Iceland has been a sources of trouble.
In October of 2008 their banking system crashed after ill-advised over-expansion. Proportionally, Iceland’s financial meltdown made the US failure look quaint. The three biggest banks in Iceland, a country of only 310,000, made loans totaling over 850% of Iceland’s Gross Domestic Product.
In April, Iceland’s Eyjafjallajökull volcano erupted from its glacial hibernation. The result was the biggest shutdown in the history of aviation. (This included the flight for my planned vacation.)
Last week Iceland’s Glitnir Bank announced that it has commenced legal action in the Supreme Court of the State of New York against Jon Asgeir Johannesson, formerly its principal shareholder, Larus Welding, previously Glitnir’s Chief Executive, Thorsteinn Jonsson, its former Chairman, and other former directors, shareholders and third parties associated with Johannesson, for fraudulently and unlawfully draining more than $2 billion out of the Bank.
They are also suing the bank’s auditors PricewaterhouseCoopers for malpractice and negligence. The bank claims that PwC helped conceal the fraudulent transactions that lead to Glitnir’s collapse. “The Individual Defendants could not have succeeded in their conspiracy to loot Glitnir without the complicity of Glitnir’s outside auditors at PricewaterhouseCoopers hf.”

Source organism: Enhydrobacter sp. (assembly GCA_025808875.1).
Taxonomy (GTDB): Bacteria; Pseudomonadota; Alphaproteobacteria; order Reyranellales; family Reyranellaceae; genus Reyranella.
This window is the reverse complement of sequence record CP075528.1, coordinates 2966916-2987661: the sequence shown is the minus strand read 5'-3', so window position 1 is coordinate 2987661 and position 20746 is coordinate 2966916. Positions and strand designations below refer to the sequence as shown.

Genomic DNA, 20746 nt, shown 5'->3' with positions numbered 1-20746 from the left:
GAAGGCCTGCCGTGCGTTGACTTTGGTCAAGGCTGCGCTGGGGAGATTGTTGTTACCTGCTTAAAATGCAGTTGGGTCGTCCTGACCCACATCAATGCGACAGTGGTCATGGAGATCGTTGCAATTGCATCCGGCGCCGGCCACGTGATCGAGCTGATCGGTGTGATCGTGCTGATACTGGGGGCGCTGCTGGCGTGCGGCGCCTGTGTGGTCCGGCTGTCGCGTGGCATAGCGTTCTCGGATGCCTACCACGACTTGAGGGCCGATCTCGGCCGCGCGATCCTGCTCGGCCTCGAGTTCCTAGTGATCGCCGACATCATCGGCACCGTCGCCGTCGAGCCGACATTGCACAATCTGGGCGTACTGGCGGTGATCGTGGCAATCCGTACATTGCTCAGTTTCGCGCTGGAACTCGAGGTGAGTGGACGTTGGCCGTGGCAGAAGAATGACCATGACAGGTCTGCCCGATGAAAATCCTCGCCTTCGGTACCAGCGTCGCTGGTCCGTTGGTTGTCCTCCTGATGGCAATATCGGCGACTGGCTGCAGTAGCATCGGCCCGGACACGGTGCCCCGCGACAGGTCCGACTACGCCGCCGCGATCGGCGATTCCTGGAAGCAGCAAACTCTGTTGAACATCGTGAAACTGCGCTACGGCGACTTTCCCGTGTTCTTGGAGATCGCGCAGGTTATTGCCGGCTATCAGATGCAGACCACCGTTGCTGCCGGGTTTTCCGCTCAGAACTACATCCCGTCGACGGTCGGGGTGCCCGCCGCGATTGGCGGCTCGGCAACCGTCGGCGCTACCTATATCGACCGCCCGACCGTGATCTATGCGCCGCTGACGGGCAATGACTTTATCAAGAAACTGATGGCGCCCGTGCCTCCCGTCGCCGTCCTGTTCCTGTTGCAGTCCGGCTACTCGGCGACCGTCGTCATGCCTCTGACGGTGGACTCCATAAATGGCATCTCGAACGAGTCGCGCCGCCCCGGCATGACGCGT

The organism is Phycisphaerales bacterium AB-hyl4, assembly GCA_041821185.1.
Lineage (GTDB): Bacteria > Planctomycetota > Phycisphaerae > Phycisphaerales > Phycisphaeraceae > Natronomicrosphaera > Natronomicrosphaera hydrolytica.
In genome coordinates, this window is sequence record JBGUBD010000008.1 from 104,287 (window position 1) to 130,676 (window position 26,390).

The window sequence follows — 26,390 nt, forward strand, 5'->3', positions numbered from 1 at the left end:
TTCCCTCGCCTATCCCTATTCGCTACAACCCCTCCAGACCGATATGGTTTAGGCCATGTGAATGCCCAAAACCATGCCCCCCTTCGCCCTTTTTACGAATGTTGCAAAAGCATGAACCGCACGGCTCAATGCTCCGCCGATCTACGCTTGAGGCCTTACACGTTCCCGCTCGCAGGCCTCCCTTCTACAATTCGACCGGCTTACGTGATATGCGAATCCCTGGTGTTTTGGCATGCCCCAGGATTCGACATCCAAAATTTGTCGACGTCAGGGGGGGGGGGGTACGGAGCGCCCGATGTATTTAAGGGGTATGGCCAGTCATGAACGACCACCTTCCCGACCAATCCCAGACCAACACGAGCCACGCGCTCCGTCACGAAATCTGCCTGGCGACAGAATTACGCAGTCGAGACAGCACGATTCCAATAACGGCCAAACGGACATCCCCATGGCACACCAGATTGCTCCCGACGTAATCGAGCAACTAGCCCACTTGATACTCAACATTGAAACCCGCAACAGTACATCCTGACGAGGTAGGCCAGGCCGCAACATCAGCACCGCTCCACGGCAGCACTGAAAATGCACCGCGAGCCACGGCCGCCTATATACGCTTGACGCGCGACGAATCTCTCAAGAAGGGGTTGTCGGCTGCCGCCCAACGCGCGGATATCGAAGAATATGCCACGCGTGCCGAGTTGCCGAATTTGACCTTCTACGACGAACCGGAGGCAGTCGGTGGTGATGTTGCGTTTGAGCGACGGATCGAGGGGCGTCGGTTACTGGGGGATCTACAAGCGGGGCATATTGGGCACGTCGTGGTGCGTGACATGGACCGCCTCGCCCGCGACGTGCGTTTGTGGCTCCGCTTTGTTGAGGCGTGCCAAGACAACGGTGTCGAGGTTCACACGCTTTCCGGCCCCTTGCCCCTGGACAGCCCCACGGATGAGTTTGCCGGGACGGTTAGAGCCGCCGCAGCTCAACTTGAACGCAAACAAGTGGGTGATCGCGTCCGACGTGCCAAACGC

It’s curious that the action was filed in New York state court. I assume there will be a big battle over jurisdiction. After all, it’s an Icelandic bank, Icelandic defendants, and even claims under Icelandic statutory law.
The bank is claiming jurisdiction in New York because Glitnir sold $1 billion in medium term notes to US investors in September 2007. Plus Johannesson and his wife reside in New York (I don’t think that helps much with the other defendants.) The complaint also points out that many of the contracts involved in the fraud had New York choice of law provisions.
The question will be whether Icelend’s volcanic will prevent the defendants from traveling to New York.
The title of this post comes from Jim Peterson as his update of the 1970s hitchhiker bumper sticker.